How many people does it take to change a light bulb? With any luck, only you. While changing a light globe won’t go down in DIY folklore, it can be complicated if you have no idea what you’re doing. In this guide, we’ll cover everything you need to know about replacing light globes so you’re not left in the dark.
How to change a light bulb
The easiest way to change a light globe safely is to understand the main features of the product, as well as its installation requirements. Before you change a fixture’s bulb, you will need to know the type of replacement it needs. In Australia, most household light sockets will generally hold a bulb that clips or screws into place. The two most common types are called a ‘bayonet cap’ and ‘screw cap’, however there are many variations and other kinds on the market.
As a general rule of thumb, you can follow these steps:
- Step 1: Turn off power at the switchboard, lamp or wall socket
- Step 2: Use a ladder or safety step if needed and wear protective gloves
- Step 3: Remove any screws or clips holding glass or plastic domes over the bulb
- Step 4: Remove existing bulb by gently rotating anticlockwise if it’s a screw cap, or push upwards and twist anticlockwise until it clicks out of socket if it’s a bayonet cap
- Step 5: Place new bulb into socket according to lighting fixture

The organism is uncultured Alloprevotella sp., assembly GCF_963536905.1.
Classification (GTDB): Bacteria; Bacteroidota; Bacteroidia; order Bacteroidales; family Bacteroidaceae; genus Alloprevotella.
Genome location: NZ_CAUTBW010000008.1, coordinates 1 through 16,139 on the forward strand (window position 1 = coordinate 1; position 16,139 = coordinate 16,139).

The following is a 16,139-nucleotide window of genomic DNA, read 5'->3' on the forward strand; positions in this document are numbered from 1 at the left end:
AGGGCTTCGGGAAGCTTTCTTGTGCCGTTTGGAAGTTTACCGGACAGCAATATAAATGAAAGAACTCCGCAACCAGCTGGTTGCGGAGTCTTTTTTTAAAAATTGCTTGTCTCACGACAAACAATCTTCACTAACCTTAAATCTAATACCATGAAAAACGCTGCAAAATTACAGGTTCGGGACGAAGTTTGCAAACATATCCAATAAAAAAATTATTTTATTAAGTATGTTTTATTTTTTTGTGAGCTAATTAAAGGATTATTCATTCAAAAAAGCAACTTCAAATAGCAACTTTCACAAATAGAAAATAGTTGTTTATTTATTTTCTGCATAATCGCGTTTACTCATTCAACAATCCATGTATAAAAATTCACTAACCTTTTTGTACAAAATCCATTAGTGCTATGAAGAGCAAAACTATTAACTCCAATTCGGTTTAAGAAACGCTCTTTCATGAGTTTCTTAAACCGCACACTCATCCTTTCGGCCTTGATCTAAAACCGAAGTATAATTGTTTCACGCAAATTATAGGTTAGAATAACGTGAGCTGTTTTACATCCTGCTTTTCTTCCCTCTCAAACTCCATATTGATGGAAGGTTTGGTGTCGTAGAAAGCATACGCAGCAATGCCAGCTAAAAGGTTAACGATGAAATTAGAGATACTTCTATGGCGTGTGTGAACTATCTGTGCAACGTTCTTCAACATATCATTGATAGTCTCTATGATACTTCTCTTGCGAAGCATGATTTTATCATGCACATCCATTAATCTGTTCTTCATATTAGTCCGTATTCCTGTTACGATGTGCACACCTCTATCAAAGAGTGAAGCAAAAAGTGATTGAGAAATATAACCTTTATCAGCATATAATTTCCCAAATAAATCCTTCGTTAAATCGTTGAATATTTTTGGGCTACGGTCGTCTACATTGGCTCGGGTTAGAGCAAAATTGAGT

- Step 6: Turn power back on and switch light on to test
- Step 7: Safely dispose of old light bulb
It’s important to note that the above information is only intended for the replacement of standard residential light bulbs that don’t require fitting from a licenced electrician. There are various types of light globes in Australia, which we’ll go into further detail below.
How to change a light bulb in the ceiling
Replacing overhead light bulbs in ceilings can be challenging, but it doesn’t have to be. By following the steps outlined above, the only difference will be the size of ladder or safety step that’s needed to safely gain access to the light. Remember to never use a chair or piece of furniture where you can lose balance, and ensure the ladder or safety step is on level ground before climbing.
Are all light bulb types easy to change?
Not all light bulbs are a piece of cake to replace, and in some cases, will involve more work, or the help from a licenced professional. Again, this will come back to the type of light bulb needed and its positioning in the house. Some fixtures, like downlights or outdoor lights, may require covers to be first be removed before accessing the bulb.
Melbourne-based electrician, Jake Lachlan, states that changing a light globe isn’t always a straightforward task. He said:
“Changing a light globe can be a fairly simple job, but it will usually vary between individual circumstances. Some bulbs can be replaced by homeowners but for difficult jobs, people should always put their safety first and get in touch with a licenced electrician to install.”